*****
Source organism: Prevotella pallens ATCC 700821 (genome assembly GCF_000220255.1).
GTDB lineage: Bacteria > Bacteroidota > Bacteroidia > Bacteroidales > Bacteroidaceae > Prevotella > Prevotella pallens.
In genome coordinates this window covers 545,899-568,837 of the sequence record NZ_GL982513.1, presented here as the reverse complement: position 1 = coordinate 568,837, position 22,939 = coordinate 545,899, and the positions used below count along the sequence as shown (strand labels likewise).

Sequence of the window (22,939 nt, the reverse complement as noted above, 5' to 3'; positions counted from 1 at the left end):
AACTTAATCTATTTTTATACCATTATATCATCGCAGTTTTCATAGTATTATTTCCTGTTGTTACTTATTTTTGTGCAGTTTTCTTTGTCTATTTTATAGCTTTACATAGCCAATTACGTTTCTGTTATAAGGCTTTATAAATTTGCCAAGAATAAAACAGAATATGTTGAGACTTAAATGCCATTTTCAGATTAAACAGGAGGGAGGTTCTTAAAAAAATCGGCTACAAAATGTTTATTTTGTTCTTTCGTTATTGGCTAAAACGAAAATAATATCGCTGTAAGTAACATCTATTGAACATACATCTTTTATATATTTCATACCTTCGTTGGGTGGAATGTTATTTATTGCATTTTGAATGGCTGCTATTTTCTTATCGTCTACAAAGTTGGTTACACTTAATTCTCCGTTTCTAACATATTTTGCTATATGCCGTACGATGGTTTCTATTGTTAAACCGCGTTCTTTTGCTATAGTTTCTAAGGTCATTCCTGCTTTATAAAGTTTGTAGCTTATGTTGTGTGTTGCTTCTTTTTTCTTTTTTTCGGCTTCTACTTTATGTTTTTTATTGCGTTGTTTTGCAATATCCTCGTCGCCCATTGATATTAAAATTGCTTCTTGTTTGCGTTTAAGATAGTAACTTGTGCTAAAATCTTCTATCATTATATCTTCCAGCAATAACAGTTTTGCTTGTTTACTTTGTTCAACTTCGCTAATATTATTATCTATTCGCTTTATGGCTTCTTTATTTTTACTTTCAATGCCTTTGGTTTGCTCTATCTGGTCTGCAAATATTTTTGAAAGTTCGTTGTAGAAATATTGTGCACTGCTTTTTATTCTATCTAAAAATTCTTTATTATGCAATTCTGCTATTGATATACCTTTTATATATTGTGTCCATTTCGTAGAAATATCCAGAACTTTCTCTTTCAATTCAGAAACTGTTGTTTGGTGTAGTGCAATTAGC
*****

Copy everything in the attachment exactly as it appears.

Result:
Source organism: Prevotella pallens ATCC 700821 (genome assembly GCF_000220255.1).
GTDB lineage: Bacteria > Bacteroidota > Bacteroidia > Bacteroidales > Bacteroidaceae > Prevotella > Prevotella pallens.
In genome coordinates this window covers 545,899-568,837 of the sequence record NZ_GL982513.1, presented here as the reverse complement: position 1 = coordinate 568,837, position 22,939 = coordinate 545,899, and the positions used below count along the sequence as shown (strand labels likewise).

Sequence of the window (22,939 nt, the reverse complement as noted above, 5' to 3'; positions counted from 1 at the left end):
AACTTAATCTATTTTTATACCATTATATCATCGCAGTTTTCATAGTATTATTTCCTGTTGTTACTTATTTTTGTGCAGTTTTCTTTGTCTATTTTATAGCTTTACATAGCCAATTACGTTTCTGTTATAAGGCTTTATAAATTTGCCAAGAATAAAACAGAATATGTTGAGACTTAAATGCCATTTTCAGATTAAACAGGAGGGAGGTTCTTAAAAAAATCGGCTACAAAATGTTTATTTTGTTCTTTCGTTATTGGCTAAAACGAAAATAATATCGCTGTAAGTAACATCTATTGAACATACATCTTTTATATATTTCATACCTTCGTTGGGTGGAATGTTATTTATTGCATTTTGAATGGCTGCTATTTTCTTATCGTCTACAAAGTTGGTTACACTTAATTCTCCGTTTCTAACATATTTTGCTATATGCCGTACGATGGTTTCTATTGTTAAACCGCGTTCTTTTGCTATAGTTTCTAAGGTCATTCCTGCTTTATAAAGTTTGTAGCTTATGTTGTGTGTTGCTTCTTTTTTCTTTTTTTCGGCTTCTACTTTATGTTTTTTATTGCGTTGTTTTGCAATATCCTCGTCGCCCATTGATATTAAAATTGCTTCTTGTTTGCGTTTAAGATAGTAACTTGTGCTAAAATCTTCTATCATTATATCTTCCAGCAATAACAGTTTTGCTTGTTTACTTTGTTCAACTTCGCTAATATTATTATCTATTCGCTTTATGGCTTCTTTATTTTTACTTTCAATGCCTTTGGTTTGCTCTATCTGGTCTGCAAATATTTTTGAAAGTTCGTTGTAGAAATATTGTGCACTGCTTTTTATTCTATCTAAAAATTCTTTATTATGCAATTCTGCTATTGATATACCTTTTATATATTGTGTCCATTTCGTAGAAATATCCAGAACTTTCTCTTTCAATTCAGAAACTGTTGTTTGGTGTAGTGCAATTAGC